Updates on Research Task Progresses

Task 3 Plan

Due to the seismically induced deformation of tall CLT buildings, resilience-critical components are expected to be mostly drift sensitive. These components include non-load-bearing walls (e.g. wood or light gage steel stud walls with gypsum board), exterior curtain wall systems, vertical piping systems, and elevators and egress systems.

The goals of this task are three-fold: 1) identify suitable details for connecting the nonstructural systems to the CLT structural system, 2) identify the contribution of nonstructural systems to the stiffness and strength of the structural system (with Task 2), and 3) develop or modify existing fragility models that connect functionality to seismic demands and resilience performance targets.


Nonstructural Team Announces Funding from U.S. Forest Service

We are happy to announce receipt of a U.S. Forest Service Wood Innovation Grant to support a payload effort with non-structural system focus. The project entitled “Advancing Tall Mass Timber Buildings through Seismic Resilience Testing”, is led by Prof. Keri Ryan of UNR and Prof. Tara Hutchinson of UCSD, with Prof. Shiling Pei as a senior collaborator. In this project, we aim to identify the most vulnerable NCSs, and develop methods to protect them from the specific demands imposed by the rocking timber wall systems. We will work with industry to design, install and monitor the seismic performance of representative drift and acceleration sensitive NCSs in the 10-story building. We will use this data to quantify the relation between ground shaking level, structural responses and performance of the NCS, and overall quantification of building resilience. Finally, we will disseminate research findings widely to the timber design and NCS expert communities. The project provides resources for personnel, travel, and some testing related expenses.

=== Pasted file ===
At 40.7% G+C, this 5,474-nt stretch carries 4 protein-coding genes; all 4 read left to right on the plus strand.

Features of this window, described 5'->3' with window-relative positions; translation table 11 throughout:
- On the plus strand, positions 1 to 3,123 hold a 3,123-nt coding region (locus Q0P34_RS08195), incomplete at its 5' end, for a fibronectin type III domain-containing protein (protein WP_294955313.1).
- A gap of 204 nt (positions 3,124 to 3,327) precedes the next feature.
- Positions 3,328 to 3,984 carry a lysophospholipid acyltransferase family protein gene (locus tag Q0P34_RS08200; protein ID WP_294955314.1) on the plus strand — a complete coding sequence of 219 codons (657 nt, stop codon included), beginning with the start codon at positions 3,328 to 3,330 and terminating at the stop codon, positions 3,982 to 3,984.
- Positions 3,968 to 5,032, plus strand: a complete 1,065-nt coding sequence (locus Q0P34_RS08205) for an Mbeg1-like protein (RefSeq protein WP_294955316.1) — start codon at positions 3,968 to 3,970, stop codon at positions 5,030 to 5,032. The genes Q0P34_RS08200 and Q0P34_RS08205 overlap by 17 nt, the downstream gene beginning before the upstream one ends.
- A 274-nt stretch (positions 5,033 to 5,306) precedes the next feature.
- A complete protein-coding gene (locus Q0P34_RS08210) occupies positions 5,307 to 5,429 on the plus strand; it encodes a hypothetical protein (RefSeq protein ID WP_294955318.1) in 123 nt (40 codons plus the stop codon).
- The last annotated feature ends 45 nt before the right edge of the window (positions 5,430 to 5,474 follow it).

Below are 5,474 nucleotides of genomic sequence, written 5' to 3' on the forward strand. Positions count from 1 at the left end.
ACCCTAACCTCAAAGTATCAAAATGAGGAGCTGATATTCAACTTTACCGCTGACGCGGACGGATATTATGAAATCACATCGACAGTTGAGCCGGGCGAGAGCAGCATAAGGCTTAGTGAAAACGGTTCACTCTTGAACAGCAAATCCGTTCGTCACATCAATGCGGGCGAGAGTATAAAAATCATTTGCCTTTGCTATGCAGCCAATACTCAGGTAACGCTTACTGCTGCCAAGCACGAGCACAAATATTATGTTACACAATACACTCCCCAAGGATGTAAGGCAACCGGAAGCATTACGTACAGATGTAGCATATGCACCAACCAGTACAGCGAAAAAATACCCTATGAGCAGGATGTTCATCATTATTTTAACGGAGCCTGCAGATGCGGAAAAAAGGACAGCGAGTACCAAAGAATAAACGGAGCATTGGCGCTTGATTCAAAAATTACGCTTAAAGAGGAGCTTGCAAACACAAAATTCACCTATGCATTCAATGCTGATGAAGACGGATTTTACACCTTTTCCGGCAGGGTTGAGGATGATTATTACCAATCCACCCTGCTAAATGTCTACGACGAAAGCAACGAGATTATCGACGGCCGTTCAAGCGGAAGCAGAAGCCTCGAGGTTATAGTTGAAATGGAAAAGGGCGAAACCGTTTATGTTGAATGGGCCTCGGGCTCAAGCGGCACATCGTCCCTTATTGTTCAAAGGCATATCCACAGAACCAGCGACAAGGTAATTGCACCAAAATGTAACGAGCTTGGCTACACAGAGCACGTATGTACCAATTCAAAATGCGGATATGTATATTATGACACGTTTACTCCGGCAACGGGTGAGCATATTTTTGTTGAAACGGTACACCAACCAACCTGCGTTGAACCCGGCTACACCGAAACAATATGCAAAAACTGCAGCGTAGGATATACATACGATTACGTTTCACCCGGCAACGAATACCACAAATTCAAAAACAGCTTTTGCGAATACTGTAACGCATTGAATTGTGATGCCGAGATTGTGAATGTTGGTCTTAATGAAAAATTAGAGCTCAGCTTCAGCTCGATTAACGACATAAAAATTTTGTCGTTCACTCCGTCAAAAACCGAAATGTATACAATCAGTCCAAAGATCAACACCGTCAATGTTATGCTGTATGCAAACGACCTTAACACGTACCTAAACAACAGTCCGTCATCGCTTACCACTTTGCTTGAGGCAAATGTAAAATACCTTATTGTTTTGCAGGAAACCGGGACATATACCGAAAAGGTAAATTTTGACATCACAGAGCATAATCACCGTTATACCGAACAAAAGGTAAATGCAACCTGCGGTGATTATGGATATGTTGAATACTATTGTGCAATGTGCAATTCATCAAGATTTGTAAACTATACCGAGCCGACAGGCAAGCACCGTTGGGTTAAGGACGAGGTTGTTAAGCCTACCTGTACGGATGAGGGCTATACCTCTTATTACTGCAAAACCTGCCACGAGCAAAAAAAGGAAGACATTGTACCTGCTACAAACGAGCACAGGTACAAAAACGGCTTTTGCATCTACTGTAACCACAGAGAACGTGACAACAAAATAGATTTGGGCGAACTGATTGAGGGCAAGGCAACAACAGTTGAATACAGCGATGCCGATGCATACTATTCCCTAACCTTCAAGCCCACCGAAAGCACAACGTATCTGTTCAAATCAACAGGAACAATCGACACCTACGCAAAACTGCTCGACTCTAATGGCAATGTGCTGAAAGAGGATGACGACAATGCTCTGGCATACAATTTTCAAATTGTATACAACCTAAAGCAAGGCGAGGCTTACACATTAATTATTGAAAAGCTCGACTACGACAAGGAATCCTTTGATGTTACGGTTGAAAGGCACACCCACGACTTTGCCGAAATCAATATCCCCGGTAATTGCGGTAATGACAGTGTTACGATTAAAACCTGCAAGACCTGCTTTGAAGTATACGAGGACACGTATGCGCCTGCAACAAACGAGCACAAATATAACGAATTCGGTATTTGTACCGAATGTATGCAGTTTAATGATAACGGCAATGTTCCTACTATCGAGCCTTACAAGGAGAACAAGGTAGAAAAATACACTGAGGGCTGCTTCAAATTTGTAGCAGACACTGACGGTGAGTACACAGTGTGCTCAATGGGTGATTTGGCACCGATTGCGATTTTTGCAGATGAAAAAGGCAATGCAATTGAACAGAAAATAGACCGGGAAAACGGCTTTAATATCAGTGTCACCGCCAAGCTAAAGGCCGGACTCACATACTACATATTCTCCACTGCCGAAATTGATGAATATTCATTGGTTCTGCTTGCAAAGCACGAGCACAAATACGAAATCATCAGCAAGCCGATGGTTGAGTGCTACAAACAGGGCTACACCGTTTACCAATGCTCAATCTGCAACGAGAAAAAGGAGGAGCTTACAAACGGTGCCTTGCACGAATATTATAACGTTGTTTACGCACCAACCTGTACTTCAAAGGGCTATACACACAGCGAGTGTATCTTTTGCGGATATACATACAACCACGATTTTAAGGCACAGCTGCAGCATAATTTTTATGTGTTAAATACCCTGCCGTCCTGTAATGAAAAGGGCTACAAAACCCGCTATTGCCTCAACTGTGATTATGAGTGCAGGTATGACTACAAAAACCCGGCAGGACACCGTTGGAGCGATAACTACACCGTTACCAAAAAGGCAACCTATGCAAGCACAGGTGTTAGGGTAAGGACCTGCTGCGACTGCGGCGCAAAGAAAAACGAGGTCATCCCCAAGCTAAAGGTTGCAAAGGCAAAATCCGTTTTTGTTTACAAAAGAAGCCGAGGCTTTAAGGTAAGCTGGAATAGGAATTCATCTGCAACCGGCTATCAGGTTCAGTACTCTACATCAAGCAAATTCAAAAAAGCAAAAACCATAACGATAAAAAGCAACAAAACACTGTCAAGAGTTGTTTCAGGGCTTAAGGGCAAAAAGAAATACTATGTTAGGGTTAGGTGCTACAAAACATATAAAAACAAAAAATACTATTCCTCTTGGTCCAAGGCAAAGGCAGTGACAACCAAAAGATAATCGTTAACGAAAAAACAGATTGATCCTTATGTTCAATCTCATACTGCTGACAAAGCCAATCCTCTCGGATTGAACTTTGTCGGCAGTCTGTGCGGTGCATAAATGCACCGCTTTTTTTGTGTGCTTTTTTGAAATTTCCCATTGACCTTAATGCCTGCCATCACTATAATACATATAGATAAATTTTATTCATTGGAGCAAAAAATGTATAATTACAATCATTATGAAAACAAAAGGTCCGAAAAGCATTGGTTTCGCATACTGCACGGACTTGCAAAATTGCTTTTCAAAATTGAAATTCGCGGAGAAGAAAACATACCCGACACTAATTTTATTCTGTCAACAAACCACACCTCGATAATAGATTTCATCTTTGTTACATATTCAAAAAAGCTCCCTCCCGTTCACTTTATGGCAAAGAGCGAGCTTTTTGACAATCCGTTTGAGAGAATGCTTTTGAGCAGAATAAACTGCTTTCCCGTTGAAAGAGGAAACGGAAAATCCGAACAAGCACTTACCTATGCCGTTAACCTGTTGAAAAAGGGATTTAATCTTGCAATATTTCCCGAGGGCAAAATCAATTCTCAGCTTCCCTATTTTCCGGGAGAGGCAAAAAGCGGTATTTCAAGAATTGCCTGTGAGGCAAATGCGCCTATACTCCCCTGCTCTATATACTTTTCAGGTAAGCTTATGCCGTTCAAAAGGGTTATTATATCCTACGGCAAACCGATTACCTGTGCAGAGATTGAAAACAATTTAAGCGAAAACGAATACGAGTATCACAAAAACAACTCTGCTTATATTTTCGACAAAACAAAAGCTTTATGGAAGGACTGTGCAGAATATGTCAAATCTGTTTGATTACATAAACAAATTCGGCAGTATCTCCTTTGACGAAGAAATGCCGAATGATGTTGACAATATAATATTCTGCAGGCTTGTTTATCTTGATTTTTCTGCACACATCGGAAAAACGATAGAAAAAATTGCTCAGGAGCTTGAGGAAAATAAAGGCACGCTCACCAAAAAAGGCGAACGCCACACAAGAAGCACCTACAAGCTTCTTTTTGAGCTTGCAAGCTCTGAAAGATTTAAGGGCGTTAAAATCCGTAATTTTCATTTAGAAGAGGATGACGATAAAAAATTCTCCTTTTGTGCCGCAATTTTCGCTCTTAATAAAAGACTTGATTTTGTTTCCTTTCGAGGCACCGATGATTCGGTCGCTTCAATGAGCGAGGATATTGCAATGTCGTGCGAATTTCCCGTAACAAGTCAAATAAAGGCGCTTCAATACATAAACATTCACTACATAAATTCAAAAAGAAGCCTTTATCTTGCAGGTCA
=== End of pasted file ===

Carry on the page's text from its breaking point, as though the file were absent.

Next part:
This project follows US Department of Agriculture civil rights regulation and policies; please see information here.

Seeking Industry Collaborators to Contribute to the Nonstructural Component Objectives for mid-2021 10-story Test

We are actively seeking industry collaborators to contribute to the nonstructural component objectives for the mid-2021 10-story test. We are asking for material donations with delivery, support for fabrication and disposal, in-kind engineering and design support, and small cash contributions as needed to support the testing. We are open to testing a variety of nonstructural components, but our highest priorities are nonstructural partition walls, lightweight building skins, and stairs with fire protection details.

Our vision for including nonstructural components in the test program is described in the following paper, presented at 5th Residential Building Design and Construction Conference (RBDCC) at Penn State University, March 5, 2020.

A webinar delivered to the Fenestration and Glazing Industry Alliance (FGIA) on January 21, 2020, provided useful information for potential collaborators. The presentation slides are archived here.

Nonstructural Partition Wall Testing at Lehigh University

Two phases of testing on nonstructural partition walls were completed at Lehigh University in September of 2019. This test program utilized the test setup for bidirectional load testing of coupled CLT rocking walls with gravity framing. The partition walls were installed between the floor diaphragms. We are especially grateful to the support provided by our industry collaborators, led by Eastern Exterior Wall Systems and Duggan and Marcon, who coordinated the donation of materials and fabrication of the test walls.